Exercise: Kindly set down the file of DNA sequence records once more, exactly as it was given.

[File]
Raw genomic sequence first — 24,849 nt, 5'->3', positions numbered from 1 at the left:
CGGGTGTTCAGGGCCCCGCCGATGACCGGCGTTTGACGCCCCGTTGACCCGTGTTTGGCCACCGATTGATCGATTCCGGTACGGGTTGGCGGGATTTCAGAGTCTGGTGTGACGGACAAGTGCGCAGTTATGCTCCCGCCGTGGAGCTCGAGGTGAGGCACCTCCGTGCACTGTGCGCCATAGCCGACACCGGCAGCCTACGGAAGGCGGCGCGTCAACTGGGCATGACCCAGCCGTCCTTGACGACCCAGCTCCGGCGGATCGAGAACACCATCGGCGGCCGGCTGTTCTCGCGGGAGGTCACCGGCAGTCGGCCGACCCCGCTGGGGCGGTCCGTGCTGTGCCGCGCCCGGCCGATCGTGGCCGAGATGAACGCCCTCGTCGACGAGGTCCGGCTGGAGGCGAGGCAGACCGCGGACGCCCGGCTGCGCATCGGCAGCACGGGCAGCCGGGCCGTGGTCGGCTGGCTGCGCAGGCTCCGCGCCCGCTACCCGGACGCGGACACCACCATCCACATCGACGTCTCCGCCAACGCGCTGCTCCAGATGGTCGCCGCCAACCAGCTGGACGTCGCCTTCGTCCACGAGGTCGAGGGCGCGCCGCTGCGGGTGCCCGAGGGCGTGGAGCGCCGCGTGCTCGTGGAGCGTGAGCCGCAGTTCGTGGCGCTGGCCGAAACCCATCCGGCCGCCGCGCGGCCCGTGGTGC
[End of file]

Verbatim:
Raw genomic sequence first — 24,849 nt, 5'->3', positions numbered from 1 at the left:
CGGGTGTTCAGGGCCCCGCCGATGACCGGCGTTTGACGCCCCGTTGACCCGTGTTTGGCCACCGATTGATCGATTCCGGTACGGGTTGGCGGGATTTCAGAGTCTGGTGTGACGGACAAGTGCGCAGTTATGCTCCCGCCGTGGAGCTCGAGGTGAGGCACCTCCGTGCACTGTGCGCCATAGCCGACACCGGCAGCCTACGGAAGGCGGCGCGTCAACTGGGCATGACCCAGCCGTCCTTGACGACCCAGCTCCGGCGGATCGAGAACACCATCGGCGGCCGGCTGTTCTCGCGGGAGGTCACCGGCAGTCGGCCGACCCCGCTGGGGCGGTCCGTGCTGTGCCGCGCCCGGCCGATCGTGGCCGAGATGAACGCCCTCGTCGACGAGGTCCGGCTGGAGGCGAGGCAGACCGCGGACGCCCGGCTGCGCATCGGCAGCACGGGCAGCCGGGCCGTGGTCGGCTGGCTGCGCAGGCTCCGCGCCCGCTACCCGGACGCGGACACCACCATCCACATCGACGTCTCCGCCAACGCGCTGCTCCAGATGGTCGCCGCCAACCAGCTGGACGTCGCCTTCGTCCACGAGGTCGAGGGCGCGCCGCTGCGGGTGCCCGAGGGCGTGGAGCGCCGCGTGCTCGTGGAGCGTGAGCCGCAGTTCGTGGCGCTGGCCGAAACCCATCCGGCCGCCGCGCGGCCCGTGGTGC